Ruth Sacks Caplin, screenwriter of ‘Mrs. Palfrey at the Claremont,’ dies at 93


Ruth Sacks Caplin and her husband, former IRS commissioner Mortimer Caplin, celebrate the opening of the film "Mrs. Palfrey at the Claremont,” based on Mrs. Caplin’s screenplay. (Bill O'Leary/The Washington Post)

Ruth Sacks Caplin was 85 on her first opening night.

She had been a writer all her life, just not a published one, and began the project more than three decades ago with little fanfare. She bought a how-to guide to writing movie screenplays, and then she wrote one.

The result — “Mrs. Palfrey at the Claremont,” directed by Dan Ireland and starring actress Joan Plowright, the widow of Laurence Olivier — was released in 2005. Based on a book by British novelist Elizabeth Taylor, the film recounted the spirit-sustaining friendship between an elderly widow and a young writer and was “a delight,” wrote film critic Roger Ebert, “in ways both expected and rare.”

Mrs. Caplin died Aug. 5 at a hospital in Bethesda, Md. She was 93 and had a heart ailment, said her son Michael Caplin.

Mrs. Caplin was traveling in London in the late 1970s with her husband, Mortimer Caplin, a prominent Washington lawyer who served as IRS commissioner under President John F. Kennedy, when she happened upon the novel that would inspire her screenplay.

The book, also titled “Mrs. Palfrey at the Claremont,” centers on Laura Palfrey, who checks herself into a residential hotel for the elderly in London and finds relief from her loneliness in companionship with Ludo, an aspiring writer who becomes a surrogate grandson.

When she read it, Mrs. Caplin told The Washington Post, the book went to her heart. The Caplins’ 29-year-old daughter, Mary Ellen, had recently died from cancer, and Mrs. Caplin took a degree of comfort in the story of a woman finding her way forward in grief. Working on the screenplay, she said, allowed her to retreat to an “imaginary, quiet” place.

Mrs. Caplin, who referred to e-mails as “telegrams,” composed her work on a manual typewriter. She had never liked unhappy endings, her son said, and brightened some of the book’s darker moments in her screen adaptation.

For decades the script languished. Then, in 1999, her son Lee Caplin — a movie producer whose credits would include the 2001 film “Ali” staring Will Smith — obtained the rights to make a film with his mother’s screenplay.

Lee and Mortimer Caplin arranged to fly her to London, where, to her surprise, Mrs. Caplin found the film in production. Actor Rupert Friend played Ludo. Plowright, who had previously appeared in films including “Enchanted April” and “Tea With Mussolini,” had been cast in “possibly her best role in the flickers,” movie critic Stephen Hunter wrote in The Post upon the film’s release.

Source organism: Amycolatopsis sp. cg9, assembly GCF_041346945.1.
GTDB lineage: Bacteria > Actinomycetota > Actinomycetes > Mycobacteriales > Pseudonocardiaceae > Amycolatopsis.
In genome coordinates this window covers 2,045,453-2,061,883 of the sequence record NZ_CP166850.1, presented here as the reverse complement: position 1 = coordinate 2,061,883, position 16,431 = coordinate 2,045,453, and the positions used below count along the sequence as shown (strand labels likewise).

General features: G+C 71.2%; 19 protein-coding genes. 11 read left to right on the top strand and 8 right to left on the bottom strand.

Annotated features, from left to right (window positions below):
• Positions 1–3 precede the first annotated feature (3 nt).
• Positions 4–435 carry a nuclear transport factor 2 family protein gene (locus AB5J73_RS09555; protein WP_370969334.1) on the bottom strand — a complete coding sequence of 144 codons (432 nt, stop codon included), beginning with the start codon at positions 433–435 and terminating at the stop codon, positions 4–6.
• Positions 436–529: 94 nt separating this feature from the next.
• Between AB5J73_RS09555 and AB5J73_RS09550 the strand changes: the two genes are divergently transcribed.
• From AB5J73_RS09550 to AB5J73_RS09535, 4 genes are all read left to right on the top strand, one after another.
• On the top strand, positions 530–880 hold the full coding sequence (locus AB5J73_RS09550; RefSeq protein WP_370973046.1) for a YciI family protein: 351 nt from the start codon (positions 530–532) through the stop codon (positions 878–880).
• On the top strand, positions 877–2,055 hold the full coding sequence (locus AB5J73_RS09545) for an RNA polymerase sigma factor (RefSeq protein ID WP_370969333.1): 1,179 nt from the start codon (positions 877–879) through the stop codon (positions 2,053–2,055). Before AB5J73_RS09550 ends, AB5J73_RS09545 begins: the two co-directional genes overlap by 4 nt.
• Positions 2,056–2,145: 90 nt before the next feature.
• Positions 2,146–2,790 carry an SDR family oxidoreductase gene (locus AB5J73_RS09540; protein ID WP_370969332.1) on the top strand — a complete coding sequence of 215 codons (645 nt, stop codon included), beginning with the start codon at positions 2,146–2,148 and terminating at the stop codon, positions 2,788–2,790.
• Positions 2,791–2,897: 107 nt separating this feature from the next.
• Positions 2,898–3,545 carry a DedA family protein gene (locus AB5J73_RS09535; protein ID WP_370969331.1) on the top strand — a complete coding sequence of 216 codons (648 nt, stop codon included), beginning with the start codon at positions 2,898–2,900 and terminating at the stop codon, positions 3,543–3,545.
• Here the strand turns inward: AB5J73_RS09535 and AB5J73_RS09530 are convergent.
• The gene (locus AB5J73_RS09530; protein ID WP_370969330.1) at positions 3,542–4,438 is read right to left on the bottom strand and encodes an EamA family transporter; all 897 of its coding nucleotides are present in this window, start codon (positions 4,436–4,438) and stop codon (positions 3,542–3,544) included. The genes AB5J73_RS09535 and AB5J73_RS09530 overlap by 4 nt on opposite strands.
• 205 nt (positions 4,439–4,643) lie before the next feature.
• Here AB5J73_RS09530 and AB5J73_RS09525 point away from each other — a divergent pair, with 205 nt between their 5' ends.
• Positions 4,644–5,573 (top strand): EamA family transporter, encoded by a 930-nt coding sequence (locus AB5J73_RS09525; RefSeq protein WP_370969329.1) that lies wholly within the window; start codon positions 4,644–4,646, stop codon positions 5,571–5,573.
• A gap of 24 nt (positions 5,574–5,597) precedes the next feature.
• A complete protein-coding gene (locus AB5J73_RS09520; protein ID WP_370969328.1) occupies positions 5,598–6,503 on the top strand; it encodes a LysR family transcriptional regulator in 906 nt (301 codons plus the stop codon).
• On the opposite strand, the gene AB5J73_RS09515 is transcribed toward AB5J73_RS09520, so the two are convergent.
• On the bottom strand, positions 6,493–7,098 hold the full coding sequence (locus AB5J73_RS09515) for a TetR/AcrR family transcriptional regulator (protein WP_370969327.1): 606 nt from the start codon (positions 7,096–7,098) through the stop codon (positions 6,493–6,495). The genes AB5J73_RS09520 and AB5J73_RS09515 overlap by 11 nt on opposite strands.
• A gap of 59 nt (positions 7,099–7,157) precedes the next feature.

“It is a nice surprise, in the senior quarter of my life,” said Mrs. Caplin, “to have this bloom.”

Ruth Sacks, the daughter of Jewish immigrants from Eastern Europe, was born Sept. 5, 1920, in New York City. Both her parents were lawyers.

She received a bachelor’s degree in art education from Skidmore College in Saratoga Springs, N.Y., in 1941 and married her husband, whom she had met in her teens, the following year.

In the early years of their marriage, Mrs. Caplin worked as a fashion designer in New York. After moving to Charlottesville, where her husband was a professor at the University of Virginia’s law school, she wrote, directed, designed and sewed costumes for children’s plays in the local public schools.

During Virginia’s “massive resistance” to desegregation in the late 1950s, when officials closed many public schools to avoid admitting black students, Mrs. Caplin and other mothers organized an effort to keep makeshift classes in session.

“I went to second grade in my own basement,” said Michael Caplin, recalling that his mother set up a blackboard in the house and taught music, dance and studio arts.

In Washington, where the family moved when Mortimer Caplin became IRS commissioner in 1961, Mrs. Caplin continued her work in children’s dramatic arts. She received a master’s degree in counseling and therapy from American University in 1977 and did therapy from her home in Chevy Chase until retiring in her late 80s.

Among other philanthropic initiatives, the Caplins donated $4 million for the creation of the 300-seat Ruth Caplin Theatre, which opened at the University of Virginia last year.

Survivors include her husband of 71 years, Mortimer Caplin of Chevy Chase; four children, Lee Caplin of Carmel, Calif., Michael Caplin of McLean, Va., Jeremy Caplin of Charlottesville and Cate Caplin of Los Angeles; eight grandchildren; and two great-grandchildren.

Although “Mrs. Palfrey” was Mrs. Caplin’s first professional artistic venture, it was not her first adaptation of a literary work. When she read to her children, her son Michael recalled, she frequently changed elements of the stories.

In the Caplin family’s copy of “Hansel and Gretel,” the more frightening developments were redacted with black ink. By Mrs. Caplin’s telling, Babar, the young elephant of the classic children’s series, is orphaned not because a hunter kills his mother, but because she runs away to escape his bullet. In E.B. White’s “Charlotte’s Web,” Wilbur does not lose the company of his wise spider-friend.

Mrs. Caplin simply went “off script,” her son said, so that her children would not endure such sadness.

Emily Langer is a reporter on The Washington Post’s obituaries desk. She has written about national and world leaders, celebrated figures in science and the arts, and heroes from all walks of life.
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